Basal cell carcinoma is the most common form of skin cancer, often developing on sun-exposed areas of light-skinned individuals. Most basal cell carcinomas present as small, dome-shaped papules with a pearly appearance and well-defined borders. Lesions are typically slow growing and rarely metastasize. Treatment options depend on a number of factors including age and location of lesion. Treatment options may include standard surgical excision, Mohs micrographic surgery, curettage and electrodessication, radiotherapy, and topical therapies such as 5-fluorouracil and imiquimod.1

Features of high-risk basal cell carcinoma include tumors of longstanding duration at a diameter of >2 cm. These tumors have perivascular or perineural infiltration located in the mid-face or ears and did not previously respond to treatments.2 Complete excision when anatomically feasible is the preferred treatment modality.3 Mohs micrographic surgery is highly effective for the treatment of recurrent basal cell carcinoma, with a 5-year risk of another recurrence of 5.6% compared with 17.4% with surgical excision and 9.8% with radiotherapy.4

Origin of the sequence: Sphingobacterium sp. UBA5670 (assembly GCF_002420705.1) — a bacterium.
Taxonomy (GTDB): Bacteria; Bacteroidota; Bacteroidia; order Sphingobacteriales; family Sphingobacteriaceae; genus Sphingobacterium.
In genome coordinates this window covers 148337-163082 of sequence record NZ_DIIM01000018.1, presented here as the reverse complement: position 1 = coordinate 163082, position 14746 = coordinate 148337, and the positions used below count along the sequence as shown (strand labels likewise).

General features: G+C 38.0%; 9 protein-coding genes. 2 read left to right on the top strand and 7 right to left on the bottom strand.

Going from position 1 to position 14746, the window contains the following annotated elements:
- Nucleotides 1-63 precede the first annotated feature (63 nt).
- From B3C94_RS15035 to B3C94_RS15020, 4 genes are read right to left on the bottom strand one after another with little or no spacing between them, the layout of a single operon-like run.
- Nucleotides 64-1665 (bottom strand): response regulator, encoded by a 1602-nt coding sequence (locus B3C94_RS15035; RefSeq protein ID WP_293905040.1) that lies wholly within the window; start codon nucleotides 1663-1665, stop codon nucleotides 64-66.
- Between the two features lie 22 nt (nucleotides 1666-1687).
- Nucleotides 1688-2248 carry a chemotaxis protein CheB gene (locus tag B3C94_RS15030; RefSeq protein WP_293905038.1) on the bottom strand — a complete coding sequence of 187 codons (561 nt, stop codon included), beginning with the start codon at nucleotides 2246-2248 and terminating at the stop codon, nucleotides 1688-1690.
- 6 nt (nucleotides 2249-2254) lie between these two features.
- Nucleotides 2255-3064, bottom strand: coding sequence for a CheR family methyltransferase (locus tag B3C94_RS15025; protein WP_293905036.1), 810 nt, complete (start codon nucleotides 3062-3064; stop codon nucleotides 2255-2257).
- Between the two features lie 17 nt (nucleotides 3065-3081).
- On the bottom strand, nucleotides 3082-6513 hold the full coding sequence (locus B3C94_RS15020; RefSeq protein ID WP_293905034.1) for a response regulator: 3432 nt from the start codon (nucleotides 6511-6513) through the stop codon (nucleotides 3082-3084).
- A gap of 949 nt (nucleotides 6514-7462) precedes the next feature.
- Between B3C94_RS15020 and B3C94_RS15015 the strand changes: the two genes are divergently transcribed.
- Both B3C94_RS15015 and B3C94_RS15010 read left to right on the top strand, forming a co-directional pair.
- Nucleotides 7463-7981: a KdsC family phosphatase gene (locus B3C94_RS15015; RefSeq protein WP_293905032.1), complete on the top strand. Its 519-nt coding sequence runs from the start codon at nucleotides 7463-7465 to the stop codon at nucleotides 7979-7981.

Stephen Schleicher, MD, is director of the DermDox Center for Dermatology, as well as an associate professor of medicine at Commonwealth Medical College and a clinical instructor of dermatology at Arcadia University and Kings College.


  1. Wong CS, Strange RC, Lear JT. Basal cell carcinoma. BMJ. 2003;327(7418):794-798.
  2. Wollina U, Tchernev G. Advanced basal cell carcinoma. Wien Med Wochenschr. 2013;163(15-16):347-353.
  3. Luz FB, Ferron C, Cardoso GP. Analysis of effectiveness of a surgical treatment algorithm for basal cell carcinoma. An Bras Dermatol. 2016;91(6):726-731.
  4. Rowe DE, Carroll RJ, Day CL. Mohs surgery is the treatment of choice for recurrent (previously treated) basal cell carcinoma. J Dermatol Surg Oncol. 1989;15(4):424-431.
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